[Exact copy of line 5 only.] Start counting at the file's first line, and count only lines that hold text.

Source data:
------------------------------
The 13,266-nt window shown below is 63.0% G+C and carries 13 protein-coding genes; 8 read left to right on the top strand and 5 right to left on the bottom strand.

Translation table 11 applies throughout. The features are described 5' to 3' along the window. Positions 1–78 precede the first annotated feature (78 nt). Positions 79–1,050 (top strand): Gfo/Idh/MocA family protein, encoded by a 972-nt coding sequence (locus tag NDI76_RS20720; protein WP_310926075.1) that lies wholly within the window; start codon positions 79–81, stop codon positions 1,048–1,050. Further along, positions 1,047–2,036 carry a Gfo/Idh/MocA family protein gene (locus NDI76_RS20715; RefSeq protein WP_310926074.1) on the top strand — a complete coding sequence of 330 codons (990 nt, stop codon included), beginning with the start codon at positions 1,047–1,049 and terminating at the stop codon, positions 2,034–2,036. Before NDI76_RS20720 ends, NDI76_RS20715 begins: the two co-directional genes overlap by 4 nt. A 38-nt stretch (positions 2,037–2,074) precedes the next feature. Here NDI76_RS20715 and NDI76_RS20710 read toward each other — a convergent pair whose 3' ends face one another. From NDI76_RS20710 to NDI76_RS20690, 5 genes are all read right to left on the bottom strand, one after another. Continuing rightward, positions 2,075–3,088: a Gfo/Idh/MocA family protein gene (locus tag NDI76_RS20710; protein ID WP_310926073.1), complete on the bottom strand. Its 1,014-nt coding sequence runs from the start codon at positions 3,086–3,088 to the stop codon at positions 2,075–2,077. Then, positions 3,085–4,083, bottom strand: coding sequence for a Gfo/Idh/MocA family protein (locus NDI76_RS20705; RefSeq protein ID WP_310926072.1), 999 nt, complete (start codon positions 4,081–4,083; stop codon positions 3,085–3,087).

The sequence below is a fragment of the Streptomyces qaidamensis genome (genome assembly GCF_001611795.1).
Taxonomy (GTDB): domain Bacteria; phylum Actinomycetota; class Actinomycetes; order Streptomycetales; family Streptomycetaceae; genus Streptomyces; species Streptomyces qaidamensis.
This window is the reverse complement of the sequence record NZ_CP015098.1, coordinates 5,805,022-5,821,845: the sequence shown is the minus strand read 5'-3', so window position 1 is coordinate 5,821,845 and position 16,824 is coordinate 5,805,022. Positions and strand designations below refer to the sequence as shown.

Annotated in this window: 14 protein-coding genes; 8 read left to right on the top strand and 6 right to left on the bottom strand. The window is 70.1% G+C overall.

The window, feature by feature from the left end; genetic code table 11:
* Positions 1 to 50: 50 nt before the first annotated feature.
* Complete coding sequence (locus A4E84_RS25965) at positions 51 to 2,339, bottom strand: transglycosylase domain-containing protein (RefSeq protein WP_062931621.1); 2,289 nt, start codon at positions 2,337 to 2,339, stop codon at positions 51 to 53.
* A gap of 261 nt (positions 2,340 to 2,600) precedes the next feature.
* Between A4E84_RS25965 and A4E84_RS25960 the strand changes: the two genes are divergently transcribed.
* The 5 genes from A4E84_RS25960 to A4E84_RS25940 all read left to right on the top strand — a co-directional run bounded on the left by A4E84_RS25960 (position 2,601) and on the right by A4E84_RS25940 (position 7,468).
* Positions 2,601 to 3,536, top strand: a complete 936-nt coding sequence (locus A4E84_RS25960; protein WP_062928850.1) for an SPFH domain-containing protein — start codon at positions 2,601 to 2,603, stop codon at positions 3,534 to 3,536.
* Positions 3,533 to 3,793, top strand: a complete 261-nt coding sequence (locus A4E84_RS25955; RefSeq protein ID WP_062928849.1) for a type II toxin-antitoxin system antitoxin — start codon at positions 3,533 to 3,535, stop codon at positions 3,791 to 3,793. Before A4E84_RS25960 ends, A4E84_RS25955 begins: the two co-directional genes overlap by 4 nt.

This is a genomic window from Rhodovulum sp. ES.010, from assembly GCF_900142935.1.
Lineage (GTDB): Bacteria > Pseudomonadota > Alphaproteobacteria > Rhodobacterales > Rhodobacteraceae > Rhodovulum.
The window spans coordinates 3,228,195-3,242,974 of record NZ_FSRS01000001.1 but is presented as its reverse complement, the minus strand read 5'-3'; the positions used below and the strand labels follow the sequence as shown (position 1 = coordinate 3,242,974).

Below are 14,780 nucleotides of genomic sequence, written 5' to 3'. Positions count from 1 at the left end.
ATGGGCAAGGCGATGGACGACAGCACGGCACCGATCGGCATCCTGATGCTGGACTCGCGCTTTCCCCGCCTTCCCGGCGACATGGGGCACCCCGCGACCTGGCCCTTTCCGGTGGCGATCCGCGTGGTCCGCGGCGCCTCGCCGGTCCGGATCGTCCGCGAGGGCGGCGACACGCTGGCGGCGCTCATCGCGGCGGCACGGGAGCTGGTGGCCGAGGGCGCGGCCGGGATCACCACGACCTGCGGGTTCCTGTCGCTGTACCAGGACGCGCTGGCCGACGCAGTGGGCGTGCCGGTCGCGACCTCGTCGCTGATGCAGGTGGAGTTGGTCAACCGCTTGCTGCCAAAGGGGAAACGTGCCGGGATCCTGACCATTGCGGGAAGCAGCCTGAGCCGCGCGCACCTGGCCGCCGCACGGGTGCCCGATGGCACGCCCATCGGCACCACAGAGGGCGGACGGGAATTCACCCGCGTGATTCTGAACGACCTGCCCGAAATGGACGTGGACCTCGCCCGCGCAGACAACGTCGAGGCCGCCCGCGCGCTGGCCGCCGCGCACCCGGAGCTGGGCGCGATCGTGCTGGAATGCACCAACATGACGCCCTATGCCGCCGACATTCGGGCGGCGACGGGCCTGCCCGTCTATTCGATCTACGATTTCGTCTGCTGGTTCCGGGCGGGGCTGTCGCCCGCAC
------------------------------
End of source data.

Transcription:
This window is the reverse complement of the sequence record NZ_CP015098.1, coordinates 5,805,022-5,821,845: the sequence shown is the minus strand read 5'-3', so window position 1 is coordinate 5,821,845 and position 16,824 is coordinate 5,805,022. Positions and strand designations below refer to the sequence as shown.